After Trade Deadline, Development is Main Objective For White Sox
White Sox player development will be key for sustained success in the future. South Siders have a bevy of talented young prospects after recent trades.
The most wonderful time of the year is just about over for the White Sox and general manager Rick Hahn. The offseason that will forever be remembered for the start of the all-promising rebuild and now the passing of the MLB Trade Deadline.
Starting this past offseason, the White Sox have traded Chris Sale, Adam Eaton, Jose Quintana, David Robertson, Todd Frazier, Tommy Kahnle, Anthony Swarzak, Dan Jennings, and Melky Cabrera in exchange for 18 total prospects. In return the White Sox received seven of their top eight prospects, accumulating 13 of their top 30 prospects, the No. 1 farm system according to MLB Pipeline, and the No. 2 farm system according to Baseball America.
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The White Sox received the best prospect in baseball in Yoan Moncada, as well as five of MLB Pipeline’s top 45 prospects, eight total on both MLB Pipeline’s and Baseball America’s Top 100 Prospects. At one point, the Sox even had 10 of the top 68 prospects in all of baseball.
Outside of those Top 100 lists, the White Sox have acquired what seems like an entire lineup and starting rotation of young studs and star power level talent. Players like C Zack Collins (2016 draft), 3B Jake Burger (2017 draft), 1B Casey Gillaspie (Jennings trade), OF Ryan Cordell (Swarzak trade), and RHP Ian Clarkin (Robertson/Frazier/Kahnle trade).
But now that the trade deadline has come and gone, the Sox are left with only prospects, journeymen, Jose Abreu and Avisail Garcia. The Sox have sent their two aces, nearly their entire healthy bullpen and received an incredible return of prospects. The Sox remain with players who they feel can either help this rebuilding process with leadership and mentoring or will either be a part of the finished product. The rest of the players on the roster either did not have enough value to be dealt or are only on the team because they still need nine guys to play every day.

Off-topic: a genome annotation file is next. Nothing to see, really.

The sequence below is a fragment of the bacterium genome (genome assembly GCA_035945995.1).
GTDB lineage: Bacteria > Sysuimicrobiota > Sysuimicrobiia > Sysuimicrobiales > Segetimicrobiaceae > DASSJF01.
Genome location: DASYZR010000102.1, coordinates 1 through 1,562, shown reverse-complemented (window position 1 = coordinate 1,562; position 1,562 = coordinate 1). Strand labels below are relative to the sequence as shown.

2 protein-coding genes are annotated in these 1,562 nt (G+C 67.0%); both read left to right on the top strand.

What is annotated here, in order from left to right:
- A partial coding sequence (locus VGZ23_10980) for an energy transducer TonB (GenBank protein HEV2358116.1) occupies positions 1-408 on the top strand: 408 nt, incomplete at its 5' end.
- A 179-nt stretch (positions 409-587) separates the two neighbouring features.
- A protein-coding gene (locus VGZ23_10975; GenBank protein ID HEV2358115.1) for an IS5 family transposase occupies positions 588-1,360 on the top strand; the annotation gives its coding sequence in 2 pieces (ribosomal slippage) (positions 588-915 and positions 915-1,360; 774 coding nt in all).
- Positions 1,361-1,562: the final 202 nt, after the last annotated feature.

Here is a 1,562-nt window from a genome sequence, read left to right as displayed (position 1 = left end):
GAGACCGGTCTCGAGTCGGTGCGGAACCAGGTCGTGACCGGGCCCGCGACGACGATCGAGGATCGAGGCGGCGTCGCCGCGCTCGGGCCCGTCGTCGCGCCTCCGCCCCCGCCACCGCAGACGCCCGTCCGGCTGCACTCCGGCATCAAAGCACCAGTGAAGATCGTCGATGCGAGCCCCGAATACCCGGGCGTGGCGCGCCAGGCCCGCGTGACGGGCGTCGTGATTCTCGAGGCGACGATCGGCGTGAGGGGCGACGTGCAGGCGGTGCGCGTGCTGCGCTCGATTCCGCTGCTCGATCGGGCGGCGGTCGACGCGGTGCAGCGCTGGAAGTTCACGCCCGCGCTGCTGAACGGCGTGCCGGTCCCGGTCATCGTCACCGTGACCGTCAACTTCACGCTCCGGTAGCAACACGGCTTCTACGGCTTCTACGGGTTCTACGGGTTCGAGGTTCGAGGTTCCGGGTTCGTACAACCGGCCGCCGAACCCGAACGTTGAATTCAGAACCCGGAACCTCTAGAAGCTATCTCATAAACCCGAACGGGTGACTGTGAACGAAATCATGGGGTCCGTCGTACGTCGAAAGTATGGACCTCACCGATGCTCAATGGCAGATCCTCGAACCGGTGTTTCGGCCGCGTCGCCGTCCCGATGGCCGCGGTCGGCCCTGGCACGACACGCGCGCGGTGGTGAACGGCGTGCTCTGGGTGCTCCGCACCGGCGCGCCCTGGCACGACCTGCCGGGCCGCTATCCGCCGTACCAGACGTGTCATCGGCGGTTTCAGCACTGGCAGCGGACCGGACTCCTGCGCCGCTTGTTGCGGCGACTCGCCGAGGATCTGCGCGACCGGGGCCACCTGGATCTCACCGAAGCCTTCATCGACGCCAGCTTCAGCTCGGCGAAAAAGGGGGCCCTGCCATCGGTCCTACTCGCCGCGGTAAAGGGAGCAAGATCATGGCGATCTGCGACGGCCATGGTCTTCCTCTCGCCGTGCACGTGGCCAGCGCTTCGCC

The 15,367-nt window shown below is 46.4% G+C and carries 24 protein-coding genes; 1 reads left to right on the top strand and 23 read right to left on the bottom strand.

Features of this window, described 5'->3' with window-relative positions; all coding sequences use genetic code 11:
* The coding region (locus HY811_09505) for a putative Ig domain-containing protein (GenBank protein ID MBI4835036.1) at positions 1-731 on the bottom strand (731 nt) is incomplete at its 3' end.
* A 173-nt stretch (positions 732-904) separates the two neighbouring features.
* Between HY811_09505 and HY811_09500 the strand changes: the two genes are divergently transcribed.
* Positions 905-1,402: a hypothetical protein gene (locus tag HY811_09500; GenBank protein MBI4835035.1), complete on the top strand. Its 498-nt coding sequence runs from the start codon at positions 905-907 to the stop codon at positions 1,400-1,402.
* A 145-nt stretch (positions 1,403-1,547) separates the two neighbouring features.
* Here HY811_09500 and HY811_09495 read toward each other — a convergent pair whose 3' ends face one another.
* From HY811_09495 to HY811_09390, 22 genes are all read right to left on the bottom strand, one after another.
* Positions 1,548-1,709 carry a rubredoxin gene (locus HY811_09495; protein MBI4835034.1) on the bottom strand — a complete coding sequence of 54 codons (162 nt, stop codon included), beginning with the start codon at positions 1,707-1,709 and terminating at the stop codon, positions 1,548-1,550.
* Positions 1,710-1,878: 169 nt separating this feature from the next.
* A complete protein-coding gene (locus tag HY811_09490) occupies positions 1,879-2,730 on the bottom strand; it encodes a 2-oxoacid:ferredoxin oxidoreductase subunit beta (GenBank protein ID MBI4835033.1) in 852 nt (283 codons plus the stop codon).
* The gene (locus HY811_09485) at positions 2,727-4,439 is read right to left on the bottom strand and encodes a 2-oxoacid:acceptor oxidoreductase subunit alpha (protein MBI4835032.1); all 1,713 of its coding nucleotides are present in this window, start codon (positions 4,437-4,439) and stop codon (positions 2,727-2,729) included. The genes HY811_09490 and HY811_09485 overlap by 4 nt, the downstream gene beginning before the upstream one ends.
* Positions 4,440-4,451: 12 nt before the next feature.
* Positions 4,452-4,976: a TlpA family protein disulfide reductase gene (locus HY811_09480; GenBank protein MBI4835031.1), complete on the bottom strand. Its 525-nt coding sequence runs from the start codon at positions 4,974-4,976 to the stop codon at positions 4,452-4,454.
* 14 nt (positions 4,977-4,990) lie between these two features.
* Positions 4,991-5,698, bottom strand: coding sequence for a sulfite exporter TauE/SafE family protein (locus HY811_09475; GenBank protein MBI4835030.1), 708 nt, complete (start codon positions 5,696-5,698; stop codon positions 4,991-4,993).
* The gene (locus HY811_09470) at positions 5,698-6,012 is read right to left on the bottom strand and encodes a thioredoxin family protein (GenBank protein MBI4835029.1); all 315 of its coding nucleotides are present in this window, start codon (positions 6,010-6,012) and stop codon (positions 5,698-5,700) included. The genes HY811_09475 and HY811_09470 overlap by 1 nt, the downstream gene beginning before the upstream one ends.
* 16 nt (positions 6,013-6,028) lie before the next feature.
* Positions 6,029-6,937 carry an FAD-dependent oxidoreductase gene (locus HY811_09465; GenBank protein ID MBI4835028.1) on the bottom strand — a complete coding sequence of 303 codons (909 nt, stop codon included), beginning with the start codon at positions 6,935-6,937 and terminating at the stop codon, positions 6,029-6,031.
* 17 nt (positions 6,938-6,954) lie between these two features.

Most – if not all – of the pieces are in place for the future, so with all of the team’s assets shipped off for prospects and the trade deadline gone, the Sox are now dealt with the most important task of this rebuild: development.
With the ChiSox 26 games below .500 at 41-67, possibly more in the next upcoming weeks, their season is now officially over. Their season just about ended after the trade of four bullpen pitchers, but this is now actually a very crucial time for the Sox. There’s nothing left to play for except for the development of players they feel are Major League ready or close to it. And it was evident in their decision to call up Moncada, then Nicky Delmonico.
Moncada is still developing and now is the time for him to work out all the kinks in his game at the highest level. The same can be said for Tim Anderson, Matt Davidson, Delmonico and other young players. The more playing time they receive, the better feel they get for the game physically and mentally.
Most of the players the Sox are depending on to win games in the future are already on the team at every level of the organization. The rest of the impact players – veterans, big-time free agents – will be acquired some time later down the line. But as of right now, the Sox already have most of the talent they wanted and will need for the future.
It was one task to acquire them all, but it’s going to be another to develop them into players that can have a major impact at the Major League level. Scouts have seen that players like Moncada, Eloy Jimenez, Luis Robert and Michael Kopech have something special to their game. It’s up to the White Sox development and coaching staff to harness their skills into something more than just an average, every day major league talent. That’s if the Sox want to win more than just a few games over the next four seasons.
And because the Sox have dealt just about everyone with any trade value, this is just about what the Sox will look like for at least the next year. Hahn has done his job – fantastically, but now it’s up to the Sox Director of Player Development Chris Getz, Amateur Scouting Director Nick Hotstetler, and all the minor league managers from Single-A to Triple-A to get these players tactically, physically, and mentally ready for the majors.
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It’s very exciting for the organization, the players and the fans, but the success of the White Sox is not set in stone. There was a tremendous risk taken by the Sox but if they can bring out the best in these young players, it is going to be special. Nevertheless, all of the triumph and elation waiting for the organization in 2020 depends on the development that will take place the rest of this year and next year. Whether that’s on the Southside with the White Sox, with the Knights, the Barons, the Dash, the Intimidators or the Voyagers.